Monday, July 18, 2011

Credibility comes from majority vote.

Imagine that one day you meet a person who believes that there are monsters living under his or her bed. They tell you all about them, and explain all their theories. Also, they claim that if one eats apples, the monsters under the bed grow larger. And furthermore, they tell you that there are monsters under your bed too, as well as everybody else’s.
I don’t need to ask you how you would view this person, and what your internal reaction to their claims would be. But before we run off with the assumption that people are willing to say “you’re insane and childish” if someone is, there’s an important fact we have to realize about recognizing insanity in other people.
The reality is, a lot of people wouldn’t be finding that person’s story crazy because it’s crazy, but they’d be finding it crazy because that person is in a tiny minority, if not alone, with their crazy story. See, imagine that that person’s best friend begins to subscribe to the monster story, and then a few more friends, and it begins to spread out in a small community. Imagine then that within a few years, one billion people on earth believe that there are monsters under our beds, and that they grow larger when we eat apples.
Suddenly, the idea would have credibility, regardless of how insane it is. It would be rude to say “you’re an insane child” to someone who believes in the monsters. There would be intelligent scientists and philosophers discussing the possibility of the monsters, and coming up with stories of evidence for it.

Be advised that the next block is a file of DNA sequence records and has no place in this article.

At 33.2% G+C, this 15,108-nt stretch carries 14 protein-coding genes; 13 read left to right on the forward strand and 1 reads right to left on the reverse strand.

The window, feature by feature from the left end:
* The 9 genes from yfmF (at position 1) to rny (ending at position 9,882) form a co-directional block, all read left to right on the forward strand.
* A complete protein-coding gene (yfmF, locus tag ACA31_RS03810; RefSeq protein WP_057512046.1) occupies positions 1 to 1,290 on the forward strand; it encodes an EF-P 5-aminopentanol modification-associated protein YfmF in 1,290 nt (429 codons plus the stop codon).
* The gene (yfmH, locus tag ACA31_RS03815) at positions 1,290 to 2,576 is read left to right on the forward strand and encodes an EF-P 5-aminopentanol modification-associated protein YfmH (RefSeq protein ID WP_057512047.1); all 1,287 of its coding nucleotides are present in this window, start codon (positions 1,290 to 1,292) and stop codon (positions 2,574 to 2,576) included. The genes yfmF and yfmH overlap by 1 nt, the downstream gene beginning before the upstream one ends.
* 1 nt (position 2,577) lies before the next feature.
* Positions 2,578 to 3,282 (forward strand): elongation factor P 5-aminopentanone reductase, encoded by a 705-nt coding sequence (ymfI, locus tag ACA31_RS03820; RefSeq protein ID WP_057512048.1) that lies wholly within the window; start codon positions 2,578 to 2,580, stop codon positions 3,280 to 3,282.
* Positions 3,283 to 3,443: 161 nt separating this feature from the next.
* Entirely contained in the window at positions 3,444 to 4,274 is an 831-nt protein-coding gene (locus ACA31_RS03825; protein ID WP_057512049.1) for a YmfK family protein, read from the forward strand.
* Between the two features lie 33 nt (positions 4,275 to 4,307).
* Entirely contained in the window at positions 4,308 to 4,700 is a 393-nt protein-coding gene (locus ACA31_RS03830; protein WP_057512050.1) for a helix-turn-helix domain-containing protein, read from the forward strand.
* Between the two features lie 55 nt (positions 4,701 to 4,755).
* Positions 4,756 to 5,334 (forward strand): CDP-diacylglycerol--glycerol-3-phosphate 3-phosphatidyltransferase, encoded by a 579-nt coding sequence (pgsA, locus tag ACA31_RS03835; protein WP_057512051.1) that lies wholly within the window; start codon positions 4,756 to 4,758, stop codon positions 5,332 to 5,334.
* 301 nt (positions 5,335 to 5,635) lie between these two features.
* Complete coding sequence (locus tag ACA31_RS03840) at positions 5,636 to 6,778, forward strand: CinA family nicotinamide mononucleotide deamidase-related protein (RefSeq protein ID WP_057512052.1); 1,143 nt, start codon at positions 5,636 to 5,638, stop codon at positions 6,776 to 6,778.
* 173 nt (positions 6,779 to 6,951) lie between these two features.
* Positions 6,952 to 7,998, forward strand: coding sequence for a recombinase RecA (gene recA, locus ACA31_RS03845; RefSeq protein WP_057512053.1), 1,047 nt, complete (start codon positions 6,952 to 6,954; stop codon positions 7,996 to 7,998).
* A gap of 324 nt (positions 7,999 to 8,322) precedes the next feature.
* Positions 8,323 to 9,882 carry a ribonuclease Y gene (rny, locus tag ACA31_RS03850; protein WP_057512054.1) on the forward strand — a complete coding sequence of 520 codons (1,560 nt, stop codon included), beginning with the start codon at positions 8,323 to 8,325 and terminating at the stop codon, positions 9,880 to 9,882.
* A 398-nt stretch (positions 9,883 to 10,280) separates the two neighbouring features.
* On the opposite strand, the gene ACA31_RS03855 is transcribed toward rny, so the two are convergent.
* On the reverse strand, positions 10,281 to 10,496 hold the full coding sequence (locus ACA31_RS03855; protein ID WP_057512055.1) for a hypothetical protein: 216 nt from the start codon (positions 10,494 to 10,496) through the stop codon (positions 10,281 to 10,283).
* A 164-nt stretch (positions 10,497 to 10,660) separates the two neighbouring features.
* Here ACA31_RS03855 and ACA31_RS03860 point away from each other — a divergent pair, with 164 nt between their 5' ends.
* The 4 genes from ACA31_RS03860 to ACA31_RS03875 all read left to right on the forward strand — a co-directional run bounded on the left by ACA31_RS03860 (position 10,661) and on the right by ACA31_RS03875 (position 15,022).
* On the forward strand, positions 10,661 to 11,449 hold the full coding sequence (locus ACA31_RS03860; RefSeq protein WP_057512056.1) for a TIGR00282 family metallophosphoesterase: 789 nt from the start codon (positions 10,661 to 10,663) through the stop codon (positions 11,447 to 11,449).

What people consider normal, weird, crazy, sane, etc, just has to do with how many people believe it. One of the first defenses a person will have when you point out how crazy something they think is, is that “lots of people feel this way!” They feel that that gives them credibility, because, if so many others feel the same way, there must be something to it.
The monster example was taking an idea that we all agree is crazy, and showing how it could gain credibility if enough people believed it. The reverse example would be taking something like religion, which is currently accepted as a valid belief system, and reducing the number of believers down until the majority of people would feel that it is insane. If there were only five christians on earth, or even fifty, or five hundred, they would be laughed and scoffed at, and be labeled insane children.

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